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Park Slope Co-Op Member Alleges Racial Discrimination, Fundraises $10K to Sue Grocer

Plus, chef Justin Smillie and Donna Lennard launch a new takeout and delivery pizza operation out of Il Buco Alimentari — and more intel

Formed in 1973, the Coop is one of the oldest and largest food cooperatives in America. PSFC has more than 15,500 members, most of whom work once every four weeks in exchange for a 20 – 40% savings on groceries.
The Park Slope Food Co-Op in Brooklyn
Photo by James Leynse/Corbis via Getty Images
Erika Adams is the editor of Eater Boston.

A Park Slope Food Co-Op member is raising money to sue the organization, alleging racial discrimination

Park Slope Food Co-Op member Reginald Ferguson has launched a GoFundMe campaign to raise $10,000 in order to sue the decades-old, famed Brooklyn grocer over his suspension, alleging racial discrimination, Brooklyn Paper reports.

Ferguson, who is Black, tells the community newspaper that he was suspended from the co-op following a situation in 2017 in which another member complained about Ferguson’s choice of music while he was working as shift manager. The complaint went in front of the co-op’s “Dispute Resolution Squad,” where another member “backed up the complaint, and took issue with Ferguson’s joyous attitude,” according to the report. Ferguson was eventually suspended over the situation without access to an internal hearing, he says, in a move that goes against the co-op’s disciplinary guidelines.

Now, after leading ongoing protests at the co-op to try and get a hearing, he’s looking to take the case to federal court. “I am doing this because when I asked for due process and a hearing pertaining to my playing of this type of music I was repeatedly ignored and denied, especially when I protested this unfair treatment in and outside the store until Covid hit,” Ferguson wrote on his GoFundMe campaign.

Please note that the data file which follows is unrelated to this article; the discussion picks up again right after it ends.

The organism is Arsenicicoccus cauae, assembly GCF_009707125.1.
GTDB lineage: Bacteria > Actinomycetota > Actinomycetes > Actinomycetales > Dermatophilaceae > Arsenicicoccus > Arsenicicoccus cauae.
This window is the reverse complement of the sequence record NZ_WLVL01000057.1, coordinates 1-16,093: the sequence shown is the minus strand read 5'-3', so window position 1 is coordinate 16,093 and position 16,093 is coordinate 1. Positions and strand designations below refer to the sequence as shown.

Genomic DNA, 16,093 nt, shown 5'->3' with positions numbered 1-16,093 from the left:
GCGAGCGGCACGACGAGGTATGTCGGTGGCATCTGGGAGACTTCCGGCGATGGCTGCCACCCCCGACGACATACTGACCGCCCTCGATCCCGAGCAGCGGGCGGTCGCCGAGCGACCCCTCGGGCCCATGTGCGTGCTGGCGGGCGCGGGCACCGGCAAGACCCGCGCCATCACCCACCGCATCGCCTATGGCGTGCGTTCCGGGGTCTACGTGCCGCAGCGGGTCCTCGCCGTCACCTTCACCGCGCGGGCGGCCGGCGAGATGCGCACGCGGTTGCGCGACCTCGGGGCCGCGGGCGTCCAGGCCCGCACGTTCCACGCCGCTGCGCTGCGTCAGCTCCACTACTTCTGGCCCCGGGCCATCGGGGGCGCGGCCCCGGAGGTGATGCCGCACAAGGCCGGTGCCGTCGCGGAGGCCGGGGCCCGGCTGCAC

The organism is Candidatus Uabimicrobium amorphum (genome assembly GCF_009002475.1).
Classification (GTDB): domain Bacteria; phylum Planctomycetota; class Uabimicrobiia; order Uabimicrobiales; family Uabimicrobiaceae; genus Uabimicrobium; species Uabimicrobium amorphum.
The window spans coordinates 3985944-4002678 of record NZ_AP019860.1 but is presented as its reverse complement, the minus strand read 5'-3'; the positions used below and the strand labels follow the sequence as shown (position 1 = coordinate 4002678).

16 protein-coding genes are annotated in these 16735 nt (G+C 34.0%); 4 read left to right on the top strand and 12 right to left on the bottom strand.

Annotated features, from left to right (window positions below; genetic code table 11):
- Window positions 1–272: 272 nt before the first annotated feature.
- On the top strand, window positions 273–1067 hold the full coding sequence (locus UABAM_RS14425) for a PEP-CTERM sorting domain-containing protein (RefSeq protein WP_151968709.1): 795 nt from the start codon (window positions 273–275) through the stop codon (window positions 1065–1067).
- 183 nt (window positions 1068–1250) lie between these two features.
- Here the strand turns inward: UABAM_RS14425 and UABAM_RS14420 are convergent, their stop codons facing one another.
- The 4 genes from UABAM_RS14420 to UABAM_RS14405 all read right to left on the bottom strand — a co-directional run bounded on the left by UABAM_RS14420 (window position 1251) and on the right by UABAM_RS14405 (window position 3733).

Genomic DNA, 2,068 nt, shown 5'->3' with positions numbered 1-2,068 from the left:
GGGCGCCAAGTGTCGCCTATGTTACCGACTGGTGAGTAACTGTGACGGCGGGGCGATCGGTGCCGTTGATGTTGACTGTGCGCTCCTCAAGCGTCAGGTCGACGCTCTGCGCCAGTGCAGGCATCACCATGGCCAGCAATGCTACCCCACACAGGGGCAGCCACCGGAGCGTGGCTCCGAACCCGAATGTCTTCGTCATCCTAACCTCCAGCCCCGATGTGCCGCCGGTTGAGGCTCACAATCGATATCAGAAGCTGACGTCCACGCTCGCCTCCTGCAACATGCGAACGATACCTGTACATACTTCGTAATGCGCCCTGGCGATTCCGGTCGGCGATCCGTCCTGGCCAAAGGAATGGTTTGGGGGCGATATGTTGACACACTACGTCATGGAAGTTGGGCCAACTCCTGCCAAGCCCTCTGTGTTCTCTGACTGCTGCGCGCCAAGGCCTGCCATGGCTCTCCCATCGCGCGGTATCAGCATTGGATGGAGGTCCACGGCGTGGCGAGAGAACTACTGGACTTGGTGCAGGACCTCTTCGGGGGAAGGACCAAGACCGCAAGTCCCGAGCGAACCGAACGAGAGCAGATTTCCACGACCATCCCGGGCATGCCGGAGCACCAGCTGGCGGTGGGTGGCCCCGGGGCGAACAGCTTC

The co-op’s general manager did not respond to a request for comment on the story from Brooklyn Paper.

In other news

— The New York Post’s editorial board argues that limiting NYC restaurants to 25 percent capacity indoors could spell the end for many establishments, and the city should instead allow restaurants to operate under the same 50 percent capacity regulations as the rest of the state.

— Mayoral candidate Andrew Yang’s Grub Street Diet involves pit stops at Shake Shack, Sushi on Jones, Empanada Mama, and more.

— Chef, restaurateur, and cookbook author Alexander Smalls recalls eating his way through Harlem with pioneering actor Cicely Tyson, who recently died.

— AMNY profiles Cara Nicoletti, the Brooklyn-based co-owner of a new sustainable, women-owned sausage company Seemore Meats & Veggies.

— Chef Justin Smillie and Donna Lennard have launched a new delivery and takeout pizza business called Smillie Pizza out of Noho’s Il Buco Alimentari. Pizzas include kale and anchovy; green chorizo; mortadella; and a cacio pepe pie with mozzarella, fontina, ricotta, and pecorino cheeses. The operation is open daily from noon to 10 p.m.

— Another great use for Winner bread: